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Math Help - Quadratic formulas

  1. #1
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    Quadratic formulas

    Would like a bit of help on a maths quiz. No 1...I know what I am supposed to do, factorising, and putting a,b,c into the x = b+/- sqrt(b^2 etc etc formula... but im getting the wrong answer. So maybe my factorising is wrong... Can someone show me a step by step process for this question.

    And No 2, Im a bit lost, so any help would be appreciated.



    1)Give the turning point of the following quadratic and state whether it is a maximum or minimum.

    y = (−8+9x) (−4x−5)


    2) If a^2 = b^2 + 3 and a − b = 6, what is a + b? Please give an exact answer, using fractions if necessary; no decimals.
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  2. #2
    Member SENTINEL4's Avatar
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    Quote Originally Posted by Maccabhoy View Post
    2) If a^2 = b^2 + 3 and a − b = 6, what is a + b? Please give an exact answer, using fractions if necessary; no decimals.
    a-b=6 \Rightarrow a=b+6 put this to a^2=b^2+3 and you have

    (b+6)^2=b^2+3 \Rightarrow b^2+12b+36=b^2+3 \Rightarrow 12b+36=3 \Rightarrow 12b=3-36 \Rightarrow 12b=-33 \Rightarrow b=\frac{-33}{12}

    Now replace b=\frac{-33}{12} back to a=b+6 and you find a

    a=\frac{-33}{12}+6 \Rightarrow a=\frac{-33}{12}+\frac{72}{12} \Rightarrow a=\frac{39}{12}

    So now

    a+b=\frac{39}{12}+(\frac{-33}{12})=\frac{39}{12}-\frac{33}{12}=\frac{6}{12}=\frac{1}{2}
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  3. #3
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    Here's another way to do #2:

    If a^{2} = b^{2} + 3
    then a^{2} - b^{2} = 3.
    LHS is a difference of 2 squares. Factor into (a - b)(a + b) = 3.
    Replace (a - b) with 6: 6(a + b) = 3.
    Divide both sides by 6 to get a + b = \frac{1}{2}.


    01
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  4. #4
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    Thanks guys. Much appreciated.

    Any ideas on No 1?
    Last edited by mr fantastic; May 13th 2009 at 06:06 AM. Reason: Merged posts
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  5. #5
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    Just a couple more...

    Give the turning point of the following quadratic and state whether it is a maximum or minimum.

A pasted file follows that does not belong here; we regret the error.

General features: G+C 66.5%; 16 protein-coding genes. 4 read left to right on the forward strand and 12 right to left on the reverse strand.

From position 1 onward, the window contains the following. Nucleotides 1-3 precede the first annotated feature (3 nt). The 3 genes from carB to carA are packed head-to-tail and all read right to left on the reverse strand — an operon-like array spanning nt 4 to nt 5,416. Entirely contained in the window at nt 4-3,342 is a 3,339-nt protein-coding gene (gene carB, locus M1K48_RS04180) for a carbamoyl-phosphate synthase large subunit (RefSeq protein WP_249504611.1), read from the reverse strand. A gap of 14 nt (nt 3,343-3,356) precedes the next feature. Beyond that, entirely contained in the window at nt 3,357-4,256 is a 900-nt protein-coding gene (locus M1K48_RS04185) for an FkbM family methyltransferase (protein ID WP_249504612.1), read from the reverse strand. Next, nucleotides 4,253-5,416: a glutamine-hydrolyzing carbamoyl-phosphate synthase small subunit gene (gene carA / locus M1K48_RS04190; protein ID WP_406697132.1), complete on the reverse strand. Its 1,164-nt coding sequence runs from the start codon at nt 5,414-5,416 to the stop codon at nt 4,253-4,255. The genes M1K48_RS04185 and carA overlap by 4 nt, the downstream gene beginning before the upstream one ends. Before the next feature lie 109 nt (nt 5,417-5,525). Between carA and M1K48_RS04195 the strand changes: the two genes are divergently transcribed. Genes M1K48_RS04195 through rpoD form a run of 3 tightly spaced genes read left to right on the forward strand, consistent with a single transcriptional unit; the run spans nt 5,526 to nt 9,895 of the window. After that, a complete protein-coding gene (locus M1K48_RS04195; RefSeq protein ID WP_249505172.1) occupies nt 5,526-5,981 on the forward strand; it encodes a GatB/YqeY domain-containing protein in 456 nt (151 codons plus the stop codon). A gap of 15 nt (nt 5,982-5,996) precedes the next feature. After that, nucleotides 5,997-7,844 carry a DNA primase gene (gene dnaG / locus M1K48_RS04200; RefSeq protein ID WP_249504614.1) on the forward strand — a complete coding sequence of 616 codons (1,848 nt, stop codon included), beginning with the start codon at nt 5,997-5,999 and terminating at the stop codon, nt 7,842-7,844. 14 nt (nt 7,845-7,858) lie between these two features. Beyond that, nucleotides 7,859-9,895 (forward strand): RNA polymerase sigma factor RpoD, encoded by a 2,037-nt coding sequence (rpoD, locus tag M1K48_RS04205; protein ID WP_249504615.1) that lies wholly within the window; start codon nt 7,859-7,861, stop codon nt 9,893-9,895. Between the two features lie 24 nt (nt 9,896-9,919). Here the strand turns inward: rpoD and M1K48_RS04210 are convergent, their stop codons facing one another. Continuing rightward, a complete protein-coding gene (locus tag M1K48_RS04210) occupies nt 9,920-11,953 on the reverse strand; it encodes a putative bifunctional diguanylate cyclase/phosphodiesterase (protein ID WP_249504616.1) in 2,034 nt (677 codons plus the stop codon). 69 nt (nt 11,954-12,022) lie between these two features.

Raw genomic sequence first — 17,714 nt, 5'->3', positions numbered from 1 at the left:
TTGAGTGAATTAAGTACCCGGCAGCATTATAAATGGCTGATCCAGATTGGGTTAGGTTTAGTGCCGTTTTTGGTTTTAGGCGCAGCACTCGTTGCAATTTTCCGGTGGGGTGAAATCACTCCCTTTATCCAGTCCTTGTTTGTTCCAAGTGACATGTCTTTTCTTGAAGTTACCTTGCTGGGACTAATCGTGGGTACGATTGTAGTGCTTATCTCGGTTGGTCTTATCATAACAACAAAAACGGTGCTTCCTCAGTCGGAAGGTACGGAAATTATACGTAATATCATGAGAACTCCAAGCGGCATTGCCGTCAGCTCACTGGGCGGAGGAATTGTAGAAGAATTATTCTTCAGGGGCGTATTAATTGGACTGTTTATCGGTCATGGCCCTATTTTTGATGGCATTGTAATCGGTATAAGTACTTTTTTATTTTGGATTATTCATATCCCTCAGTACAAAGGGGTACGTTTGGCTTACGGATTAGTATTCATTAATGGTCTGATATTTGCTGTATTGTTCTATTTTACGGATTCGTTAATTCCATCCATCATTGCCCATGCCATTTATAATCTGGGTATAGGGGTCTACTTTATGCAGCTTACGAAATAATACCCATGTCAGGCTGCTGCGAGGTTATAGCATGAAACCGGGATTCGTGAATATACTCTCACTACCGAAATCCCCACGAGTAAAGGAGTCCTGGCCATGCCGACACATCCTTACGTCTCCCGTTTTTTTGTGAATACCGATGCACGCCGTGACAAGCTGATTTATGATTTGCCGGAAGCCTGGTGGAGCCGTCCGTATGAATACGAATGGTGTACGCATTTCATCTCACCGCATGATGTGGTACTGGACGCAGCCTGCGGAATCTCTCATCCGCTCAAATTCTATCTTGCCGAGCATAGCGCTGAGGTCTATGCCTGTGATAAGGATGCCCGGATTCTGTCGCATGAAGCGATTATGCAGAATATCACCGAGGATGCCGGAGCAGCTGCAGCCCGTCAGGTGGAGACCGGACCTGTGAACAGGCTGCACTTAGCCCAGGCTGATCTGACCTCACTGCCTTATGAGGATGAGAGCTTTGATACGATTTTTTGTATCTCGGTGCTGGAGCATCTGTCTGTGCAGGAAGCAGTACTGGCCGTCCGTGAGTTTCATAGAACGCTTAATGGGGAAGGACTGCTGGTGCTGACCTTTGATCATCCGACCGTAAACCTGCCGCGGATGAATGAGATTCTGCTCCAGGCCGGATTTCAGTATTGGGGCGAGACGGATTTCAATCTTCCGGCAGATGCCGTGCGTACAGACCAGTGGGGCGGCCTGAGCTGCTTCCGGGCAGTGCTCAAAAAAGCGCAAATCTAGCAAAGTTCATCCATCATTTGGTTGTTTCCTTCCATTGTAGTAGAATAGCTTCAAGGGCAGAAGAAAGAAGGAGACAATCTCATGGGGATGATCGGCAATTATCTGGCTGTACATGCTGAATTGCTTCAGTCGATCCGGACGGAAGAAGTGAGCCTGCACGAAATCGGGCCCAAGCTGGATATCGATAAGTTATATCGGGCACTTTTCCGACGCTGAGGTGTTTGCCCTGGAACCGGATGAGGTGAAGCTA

1) y = −4 x^2−9 x−7

    and Find all solutions of the equation:
    2) x^3−5 X^2 +4 x=0
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  6. #6
    Member SENTINEL4's Avatar
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    Quote Originally Posted by Maccabhoy View Post
    and Find all solutions of the equation:
    2) x^3−5 X^2 +4 x=0
    x^3-5x^2+4x=0 \Rightarrow x(x^2-5x+4)=0
    Now it would be x=0 or x^2-5x+4=0

    By solving the x^2-5x+4=0 ypu find x=1 , x=4

    So the solutions are : x=0 , x=1 , x=4
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  7. #7
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    Quote Originally Posted by SENTINEL4 View Post
    x^3-5x^2+4x=0 \Rightarrow x(x^2-5x+4)=0
    Now it would be x=0 or x^2-5x+4=0

    By solving the x^2-5x+4=0 ypu find x=1 , x=4

    So the solutions are : x=0 , x=1 , x=4
    Thanks for that!

    Would you have an idea about my original No 1 question...


    1)Give the turning point of the following quadratic and state whether it is a maximum or minimum.

    y = (−8+9x) (−4x−5)

    I was solving it by factorisation, but am getting a wrong answer...

    Is this wrong... y = -36x^2 - 12x + 40.... and then working from there..
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  8. #8
    Member SENTINEL4's Avatar
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    Quote Originally Posted by Maccabhoy View Post

    1)Give the turning point of the following quadratic and state whether it is a maximum or minimum.

    y = (−8+9x) (−4x−5)
    Well i don't remember well, but i think that turning point has something to do with the second derivative.
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  9. #9
    Member TheMasterMind's Avatar
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    Quote Originally Posted by SENTINEL4 View Post
    Well i don't remember well, but i think that turning point has something to do with the second derivative.
    y = (−8+9x) (−4x−5)

    simple foil gives:

    y=-36x^2-13x+40

    complete the square, this will give you the quadratic in vertex form, which is the turning point.

    although after the foil, it is evident that it is a negative x value, this a maximum because the parabola is opening down
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